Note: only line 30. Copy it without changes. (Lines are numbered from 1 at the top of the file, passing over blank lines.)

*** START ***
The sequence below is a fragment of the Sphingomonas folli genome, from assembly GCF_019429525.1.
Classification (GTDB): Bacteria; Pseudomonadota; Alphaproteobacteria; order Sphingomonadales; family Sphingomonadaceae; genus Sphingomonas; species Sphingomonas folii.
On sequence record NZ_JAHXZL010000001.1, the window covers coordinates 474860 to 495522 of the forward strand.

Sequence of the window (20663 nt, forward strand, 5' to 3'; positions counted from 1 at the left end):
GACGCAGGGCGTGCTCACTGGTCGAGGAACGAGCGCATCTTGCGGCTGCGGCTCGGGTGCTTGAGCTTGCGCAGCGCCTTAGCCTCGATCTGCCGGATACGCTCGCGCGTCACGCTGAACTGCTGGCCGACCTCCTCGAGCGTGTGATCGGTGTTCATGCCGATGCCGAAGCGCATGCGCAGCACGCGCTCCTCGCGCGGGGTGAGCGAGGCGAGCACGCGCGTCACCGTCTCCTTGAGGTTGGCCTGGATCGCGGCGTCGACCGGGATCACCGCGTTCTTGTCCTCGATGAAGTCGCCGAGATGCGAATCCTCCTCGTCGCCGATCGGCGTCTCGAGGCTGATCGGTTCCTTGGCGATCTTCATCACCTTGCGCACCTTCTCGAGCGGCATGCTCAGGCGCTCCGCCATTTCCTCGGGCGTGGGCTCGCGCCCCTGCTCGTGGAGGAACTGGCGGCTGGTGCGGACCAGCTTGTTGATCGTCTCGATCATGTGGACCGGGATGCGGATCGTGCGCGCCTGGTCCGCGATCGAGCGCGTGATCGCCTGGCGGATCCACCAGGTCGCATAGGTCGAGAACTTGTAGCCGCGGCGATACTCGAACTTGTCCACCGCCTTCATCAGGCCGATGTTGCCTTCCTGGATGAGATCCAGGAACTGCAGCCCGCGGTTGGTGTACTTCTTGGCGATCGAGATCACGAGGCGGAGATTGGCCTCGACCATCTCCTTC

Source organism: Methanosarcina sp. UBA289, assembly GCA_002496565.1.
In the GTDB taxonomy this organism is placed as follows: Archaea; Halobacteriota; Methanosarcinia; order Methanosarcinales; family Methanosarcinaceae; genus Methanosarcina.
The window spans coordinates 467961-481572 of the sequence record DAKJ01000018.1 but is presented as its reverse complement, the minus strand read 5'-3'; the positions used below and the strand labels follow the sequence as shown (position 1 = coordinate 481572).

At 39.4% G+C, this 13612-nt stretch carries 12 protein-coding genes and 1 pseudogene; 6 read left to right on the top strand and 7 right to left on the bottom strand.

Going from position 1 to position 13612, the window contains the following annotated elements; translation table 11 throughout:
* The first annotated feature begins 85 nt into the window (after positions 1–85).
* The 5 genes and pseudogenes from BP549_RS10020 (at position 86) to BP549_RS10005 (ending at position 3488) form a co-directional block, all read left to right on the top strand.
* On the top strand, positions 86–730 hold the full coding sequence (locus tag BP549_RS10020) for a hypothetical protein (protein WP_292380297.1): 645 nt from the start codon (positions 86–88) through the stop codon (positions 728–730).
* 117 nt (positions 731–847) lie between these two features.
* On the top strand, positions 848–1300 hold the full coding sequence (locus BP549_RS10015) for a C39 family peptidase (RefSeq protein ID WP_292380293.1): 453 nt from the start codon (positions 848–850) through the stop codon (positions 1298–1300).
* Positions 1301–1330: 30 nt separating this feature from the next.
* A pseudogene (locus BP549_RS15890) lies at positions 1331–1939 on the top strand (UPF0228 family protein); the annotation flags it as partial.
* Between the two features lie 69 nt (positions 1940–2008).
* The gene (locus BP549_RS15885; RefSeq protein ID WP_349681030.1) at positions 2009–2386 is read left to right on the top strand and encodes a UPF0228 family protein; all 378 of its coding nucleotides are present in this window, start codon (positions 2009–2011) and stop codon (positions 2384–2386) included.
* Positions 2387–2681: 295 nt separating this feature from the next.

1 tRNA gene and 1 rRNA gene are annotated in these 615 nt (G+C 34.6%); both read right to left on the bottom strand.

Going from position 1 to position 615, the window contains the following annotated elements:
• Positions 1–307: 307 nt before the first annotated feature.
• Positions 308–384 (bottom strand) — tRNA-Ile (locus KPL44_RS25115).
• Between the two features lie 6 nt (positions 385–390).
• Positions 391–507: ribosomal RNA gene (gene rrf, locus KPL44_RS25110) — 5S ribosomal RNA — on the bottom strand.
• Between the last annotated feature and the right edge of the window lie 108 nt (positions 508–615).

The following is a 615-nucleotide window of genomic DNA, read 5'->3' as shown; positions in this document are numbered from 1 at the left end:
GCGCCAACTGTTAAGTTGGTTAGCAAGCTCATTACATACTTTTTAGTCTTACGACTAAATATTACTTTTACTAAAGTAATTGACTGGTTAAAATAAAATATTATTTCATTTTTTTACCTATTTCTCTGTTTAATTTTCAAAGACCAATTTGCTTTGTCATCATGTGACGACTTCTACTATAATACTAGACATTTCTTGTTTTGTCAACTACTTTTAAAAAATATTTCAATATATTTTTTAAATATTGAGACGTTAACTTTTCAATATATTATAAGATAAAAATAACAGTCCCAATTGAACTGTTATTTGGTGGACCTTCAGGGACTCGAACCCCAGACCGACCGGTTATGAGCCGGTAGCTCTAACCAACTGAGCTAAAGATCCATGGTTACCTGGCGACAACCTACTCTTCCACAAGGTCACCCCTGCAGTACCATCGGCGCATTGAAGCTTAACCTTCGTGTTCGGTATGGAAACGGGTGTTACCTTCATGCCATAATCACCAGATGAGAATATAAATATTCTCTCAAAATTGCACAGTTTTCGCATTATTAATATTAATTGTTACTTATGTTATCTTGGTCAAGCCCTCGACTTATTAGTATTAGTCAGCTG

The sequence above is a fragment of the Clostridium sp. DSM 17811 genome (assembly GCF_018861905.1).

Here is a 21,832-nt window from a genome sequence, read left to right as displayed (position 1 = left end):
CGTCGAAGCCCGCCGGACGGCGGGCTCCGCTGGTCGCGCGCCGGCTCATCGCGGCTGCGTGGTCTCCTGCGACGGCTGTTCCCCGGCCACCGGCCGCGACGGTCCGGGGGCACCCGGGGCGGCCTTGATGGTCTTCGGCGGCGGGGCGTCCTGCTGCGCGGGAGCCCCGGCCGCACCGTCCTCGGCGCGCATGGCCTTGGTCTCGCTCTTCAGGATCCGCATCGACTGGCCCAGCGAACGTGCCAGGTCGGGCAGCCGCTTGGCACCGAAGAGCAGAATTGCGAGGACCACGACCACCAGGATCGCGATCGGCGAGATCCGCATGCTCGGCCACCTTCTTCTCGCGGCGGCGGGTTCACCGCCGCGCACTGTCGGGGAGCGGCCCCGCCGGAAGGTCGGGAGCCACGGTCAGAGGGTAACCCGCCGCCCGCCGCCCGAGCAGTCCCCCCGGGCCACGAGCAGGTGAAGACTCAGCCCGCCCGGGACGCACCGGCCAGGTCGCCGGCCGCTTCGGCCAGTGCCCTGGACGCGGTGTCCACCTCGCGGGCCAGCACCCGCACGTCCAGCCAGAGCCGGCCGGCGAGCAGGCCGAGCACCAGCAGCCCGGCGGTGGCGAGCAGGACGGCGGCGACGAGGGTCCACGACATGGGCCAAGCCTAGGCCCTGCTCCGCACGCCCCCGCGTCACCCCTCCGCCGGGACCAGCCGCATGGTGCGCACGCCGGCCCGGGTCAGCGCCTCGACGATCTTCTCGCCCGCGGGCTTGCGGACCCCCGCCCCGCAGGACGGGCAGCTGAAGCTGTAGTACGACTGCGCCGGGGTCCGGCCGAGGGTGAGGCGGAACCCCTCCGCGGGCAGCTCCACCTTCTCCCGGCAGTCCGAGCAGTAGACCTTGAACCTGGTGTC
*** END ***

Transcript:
The sequence above is a fragment of the Clostridium sp. DSM 17811 genome (assembly GCF_018861905.1).